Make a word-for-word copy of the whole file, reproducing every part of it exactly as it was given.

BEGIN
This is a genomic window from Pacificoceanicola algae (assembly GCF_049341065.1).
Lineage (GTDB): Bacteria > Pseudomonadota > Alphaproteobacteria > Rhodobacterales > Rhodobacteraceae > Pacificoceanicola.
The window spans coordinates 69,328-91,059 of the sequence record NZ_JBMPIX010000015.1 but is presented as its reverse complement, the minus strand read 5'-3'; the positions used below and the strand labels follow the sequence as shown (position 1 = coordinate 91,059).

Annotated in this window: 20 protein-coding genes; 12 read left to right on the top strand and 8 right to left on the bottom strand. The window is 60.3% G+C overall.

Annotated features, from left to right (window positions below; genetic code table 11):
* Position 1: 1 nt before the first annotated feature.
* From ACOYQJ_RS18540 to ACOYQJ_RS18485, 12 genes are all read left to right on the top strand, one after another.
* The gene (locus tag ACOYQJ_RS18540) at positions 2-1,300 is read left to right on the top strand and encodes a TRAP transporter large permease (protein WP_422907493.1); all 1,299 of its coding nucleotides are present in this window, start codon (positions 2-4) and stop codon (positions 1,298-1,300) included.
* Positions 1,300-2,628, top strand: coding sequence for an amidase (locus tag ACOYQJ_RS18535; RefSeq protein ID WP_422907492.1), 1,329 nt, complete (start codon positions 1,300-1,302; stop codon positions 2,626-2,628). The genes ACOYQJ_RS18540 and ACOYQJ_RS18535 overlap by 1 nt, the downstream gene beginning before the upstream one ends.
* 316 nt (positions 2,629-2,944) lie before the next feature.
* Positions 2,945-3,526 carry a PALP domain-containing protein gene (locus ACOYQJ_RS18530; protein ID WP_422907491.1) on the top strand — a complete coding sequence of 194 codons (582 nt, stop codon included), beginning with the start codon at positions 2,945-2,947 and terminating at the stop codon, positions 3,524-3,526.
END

This is a genomic window from Pacificoceanicola algae (assembly GCF_049341065.1).
Lineage (GTDB): Bacteria > Pseudomonadota > Alphaproteobacteria > Rhodobacterales > Rhodobacteraceae > Pacificoceanicola.
The window spans coordinates 69,328-91,059 of the sequence record NZ_JBMPIX010000015.1 but is presented as its reverse complement, the minus strand read 5'-3'; the positions used below and the strand labels follow the sequence as shown (position 1 = coordinate 91,059).

Annotated in this window: 20 protein-coding genes; 12 read left to right on the top strand and 8 right to left on the bottom strand. The window is 60.3% G+C overall.

Annotated features, from left to right (window positions below; genetic code table 11):
* Position 1: 1 nt before the first annotated feature.
* From ACOYQJ_RS18540 to ACOYQJ_RS18485, 12 genes are all read left to right on the top strand, one after another.
* The gene (locus tag ACOYQJ_RS18540) at positions 2-1,300 is read left to right on the top strand and encodes a TRAP transporter large permease (protein WP_422907493.1); all 1,299 of its coding nucleotides are present in this window, start codon (positions 2-4) and stop codon (positions 1,298-1,300) included.
* Positions 1,300-2,628, top strand: coding sequence for an amidase (locus tag ACOYQJ_RS18535; RefSeq protein ID WP_422907492.1), 1,329 nt, complete (start codon positions 1,300-1,302; stop codon positions 2,626-2,628). The genes ACOYQJ_RS18540 and ACOYQJ_RS18535 overlap by 1 nt, the downstream gene beginning before the upstream one ends.
* 316 nt (positions 2,629-2,944) lie before the next feature.
* Positions 2,945-3,526 carry a PALP domain-containing protein gene (locus ACOYQJ_RS18530; protein ID WP_422907491.1) on the top strand — a complete coding sequence of 194 codons (582 nt, stop codon included), beginning with the start codon at positions 2,945-2,947 and terminating at the stop codon, positions 3,524-3,526.